John Brennan has more control over who appears on the kill lists than anyone save President Obama. And even he thinks the CIA can't be trusted. By Conor Friedersdorf | Oct 26 2012, 7:00 AM ET
Spiegel Online 10/25/2012 02:25 PM German villages are slowly dwindling and residents are suffering as they lose places to meet and shop within walking distance of their homes. Now concerned villagers are trying to stabilize bleeding populations by opening their own small community stores to keep village life alive. This spring, the last shop in the western German village of Thier closed. The little café and bakery was the place people in the town of 1,300 went to buy bread. More importantly, it was also where they could gather and hear the latest town gossip. "It was a wake-up call," says Thomas Karthaus, who along with a handful of town residents decided to open up a community-owned store to bring back a place where villagers could meet.
By David Rose | 18:30 EST, 20 October 2012 | UPDATED: 04:57 EST, 21 October 2012 The Mail on Sunday today reveals shocking new evidence of the full horrific impact of US drone attacks in Pakistan. A damning dossier assembled from exhaustive research into the strikes’ targets sets out in heartbreaking detail the deaths of teachers, students and Pakistani policemen. It also describes how bereaved relatives are forced to gather their loved ones’ dismembered body parts in the aftermath of strikes. The dossier has been assembled by human rights lawyer Shahzad Akbar, who works for Pakistan’s Foundation for Fundamental Rights and the British human rights charity Reprieve.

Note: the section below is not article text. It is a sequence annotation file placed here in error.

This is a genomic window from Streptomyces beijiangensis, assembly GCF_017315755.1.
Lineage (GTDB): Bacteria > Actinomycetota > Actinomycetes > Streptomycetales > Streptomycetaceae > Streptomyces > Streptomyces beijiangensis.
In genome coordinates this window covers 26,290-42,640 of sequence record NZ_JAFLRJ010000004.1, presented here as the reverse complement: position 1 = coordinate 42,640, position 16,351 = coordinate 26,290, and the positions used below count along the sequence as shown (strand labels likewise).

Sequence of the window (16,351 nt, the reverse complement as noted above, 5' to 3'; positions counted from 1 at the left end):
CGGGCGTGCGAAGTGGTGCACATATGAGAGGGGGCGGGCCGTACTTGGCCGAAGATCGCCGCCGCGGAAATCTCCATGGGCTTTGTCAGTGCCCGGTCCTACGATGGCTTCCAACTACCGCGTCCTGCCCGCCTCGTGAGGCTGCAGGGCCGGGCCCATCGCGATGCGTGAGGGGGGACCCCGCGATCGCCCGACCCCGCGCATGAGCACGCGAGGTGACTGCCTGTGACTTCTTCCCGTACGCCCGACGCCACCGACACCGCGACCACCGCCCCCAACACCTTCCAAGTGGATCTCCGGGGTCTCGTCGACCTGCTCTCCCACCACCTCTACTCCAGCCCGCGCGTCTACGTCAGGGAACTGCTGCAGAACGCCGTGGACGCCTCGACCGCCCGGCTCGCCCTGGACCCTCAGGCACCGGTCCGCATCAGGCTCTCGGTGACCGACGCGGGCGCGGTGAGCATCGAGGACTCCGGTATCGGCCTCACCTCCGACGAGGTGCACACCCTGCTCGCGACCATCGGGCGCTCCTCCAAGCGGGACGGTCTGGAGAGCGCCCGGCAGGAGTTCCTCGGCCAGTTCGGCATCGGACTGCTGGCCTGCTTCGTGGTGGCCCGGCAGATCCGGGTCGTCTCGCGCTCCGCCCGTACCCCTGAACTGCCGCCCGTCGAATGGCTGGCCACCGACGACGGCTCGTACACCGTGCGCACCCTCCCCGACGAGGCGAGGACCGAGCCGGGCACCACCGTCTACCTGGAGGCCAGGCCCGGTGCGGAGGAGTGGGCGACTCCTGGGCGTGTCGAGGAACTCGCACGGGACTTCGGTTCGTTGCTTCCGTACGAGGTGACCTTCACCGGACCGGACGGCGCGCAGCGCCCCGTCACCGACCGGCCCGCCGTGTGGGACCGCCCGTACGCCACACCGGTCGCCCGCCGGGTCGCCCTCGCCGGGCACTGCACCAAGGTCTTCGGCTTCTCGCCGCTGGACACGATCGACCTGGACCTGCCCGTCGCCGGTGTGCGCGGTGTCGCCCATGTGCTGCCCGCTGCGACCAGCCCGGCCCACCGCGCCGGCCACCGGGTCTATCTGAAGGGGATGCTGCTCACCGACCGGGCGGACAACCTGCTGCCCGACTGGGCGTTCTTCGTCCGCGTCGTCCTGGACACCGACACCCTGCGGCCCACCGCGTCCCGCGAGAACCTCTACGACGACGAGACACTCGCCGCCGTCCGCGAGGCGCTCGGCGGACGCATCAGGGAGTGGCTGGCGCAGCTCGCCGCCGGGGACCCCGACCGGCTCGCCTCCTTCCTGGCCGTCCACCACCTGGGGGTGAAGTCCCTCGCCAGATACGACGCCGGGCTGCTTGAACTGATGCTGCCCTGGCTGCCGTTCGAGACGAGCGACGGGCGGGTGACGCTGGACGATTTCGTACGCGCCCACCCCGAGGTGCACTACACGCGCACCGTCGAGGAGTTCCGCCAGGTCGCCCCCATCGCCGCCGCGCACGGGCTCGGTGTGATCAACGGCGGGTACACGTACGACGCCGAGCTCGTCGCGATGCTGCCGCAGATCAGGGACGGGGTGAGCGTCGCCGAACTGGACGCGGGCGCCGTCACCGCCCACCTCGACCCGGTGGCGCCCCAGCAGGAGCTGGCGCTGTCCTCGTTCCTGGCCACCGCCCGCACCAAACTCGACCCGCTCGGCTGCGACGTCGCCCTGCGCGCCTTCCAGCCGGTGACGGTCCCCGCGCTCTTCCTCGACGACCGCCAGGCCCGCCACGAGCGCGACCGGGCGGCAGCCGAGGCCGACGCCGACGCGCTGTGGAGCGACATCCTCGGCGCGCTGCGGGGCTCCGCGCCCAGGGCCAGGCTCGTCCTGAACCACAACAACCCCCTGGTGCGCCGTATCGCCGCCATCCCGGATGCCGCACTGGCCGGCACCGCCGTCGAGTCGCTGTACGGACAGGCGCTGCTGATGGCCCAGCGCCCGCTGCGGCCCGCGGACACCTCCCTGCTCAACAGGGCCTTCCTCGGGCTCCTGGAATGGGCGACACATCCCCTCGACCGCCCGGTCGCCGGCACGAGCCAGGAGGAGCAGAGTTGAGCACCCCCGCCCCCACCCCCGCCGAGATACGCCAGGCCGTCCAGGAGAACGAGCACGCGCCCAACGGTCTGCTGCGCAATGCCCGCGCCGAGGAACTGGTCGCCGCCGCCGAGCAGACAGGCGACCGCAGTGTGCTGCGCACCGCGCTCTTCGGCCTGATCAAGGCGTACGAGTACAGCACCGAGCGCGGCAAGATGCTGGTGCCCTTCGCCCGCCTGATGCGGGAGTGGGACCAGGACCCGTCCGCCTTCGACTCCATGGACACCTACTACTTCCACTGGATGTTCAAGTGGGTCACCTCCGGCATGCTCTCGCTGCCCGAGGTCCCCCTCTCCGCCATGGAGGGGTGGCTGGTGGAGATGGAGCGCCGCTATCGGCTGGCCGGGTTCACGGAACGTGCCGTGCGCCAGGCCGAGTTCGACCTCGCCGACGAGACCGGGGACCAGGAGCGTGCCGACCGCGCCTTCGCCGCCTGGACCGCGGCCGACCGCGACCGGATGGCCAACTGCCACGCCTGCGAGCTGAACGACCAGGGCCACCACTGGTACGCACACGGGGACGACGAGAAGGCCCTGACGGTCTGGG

by Nadine Bloch | October 10, 2012 I can’t count the number of times I’ve heard someone talking about Walmart’s low, low prices with the dollar signs almost visibly flashing in their otherwise vacant eyes. But what are we really talking about here? Do you ever get something for nothing? Walmart executives will say that since the company is so big it enjoys an economy of scale and can pass low prices on to consumers. But those low prices also depend on the company’s willingness to squash competition, neglect reasonable labor practices, destroy communities, purchase political favors and entrap people desperate for a job into pay insufficient for any real quality of life.